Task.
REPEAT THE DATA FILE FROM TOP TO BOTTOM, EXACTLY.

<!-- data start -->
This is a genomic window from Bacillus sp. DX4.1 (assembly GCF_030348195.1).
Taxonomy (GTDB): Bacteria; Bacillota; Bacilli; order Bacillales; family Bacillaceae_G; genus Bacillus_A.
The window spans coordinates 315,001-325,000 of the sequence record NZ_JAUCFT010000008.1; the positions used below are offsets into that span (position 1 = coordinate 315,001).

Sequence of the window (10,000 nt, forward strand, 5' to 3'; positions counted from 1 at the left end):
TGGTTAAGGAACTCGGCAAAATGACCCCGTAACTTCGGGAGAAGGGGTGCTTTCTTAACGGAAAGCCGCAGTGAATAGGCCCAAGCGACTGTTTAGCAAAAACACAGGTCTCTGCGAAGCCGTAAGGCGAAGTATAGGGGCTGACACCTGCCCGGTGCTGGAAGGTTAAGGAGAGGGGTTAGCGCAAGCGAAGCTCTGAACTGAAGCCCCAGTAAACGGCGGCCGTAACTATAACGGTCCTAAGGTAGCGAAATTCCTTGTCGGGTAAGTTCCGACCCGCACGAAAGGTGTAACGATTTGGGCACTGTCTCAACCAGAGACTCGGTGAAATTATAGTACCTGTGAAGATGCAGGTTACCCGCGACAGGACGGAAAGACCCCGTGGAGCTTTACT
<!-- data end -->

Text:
This is a genomic window from Bacillus sp. DX4.1 (assembly GCF_030348195.1).
Taxonomy (GTDB): Bacteria; Bacillota; Bacilli; order Bacillales; family Bacillaceae_G; genus Bacillus_A.
The window spans coordinates 315,001-325,000 of the sequence record NZ_JAUCFT010000008.1; the positions used below are offsets into that span (position 1 = coordinate 315,001).

Sequence of the window (10,000 nt, forward strand, 5' to 3'; positions counted from 1 at the left end):
TGGTTAAGGAACTCGGCAAAATGACCCCGTAACTTCGGGAGAAGGGGTGCTTTCTTAACGGAAAGCCGCAGTGAATAGGCCCAAGCGACTGTTTAGCAAAAACACAGGTCTCTGCGAAGCCGTAAGGCGAAGTATAGGGGCTGACACCTGCCCGGTGCTGGAAGGTTAAGGAGAGGGGTTAGCGCAAGCGAAGCTCTGAACTGAAGCCCCAGTAAACGGCGGCCGTAACTATAACGGTCCTAAGGTAGCGAAATTCCTTGTCGGGTAAGTTCCGACCCGCACGAAAGGTGTAACGATTTGGGCACTGTCTCAACCAGAGACTCGGTGAAATTATAGTACCTGTGAAGATGCAGGTTACCCGCGACAGGACGGAAAGACCCCGTGGAGCTTTACT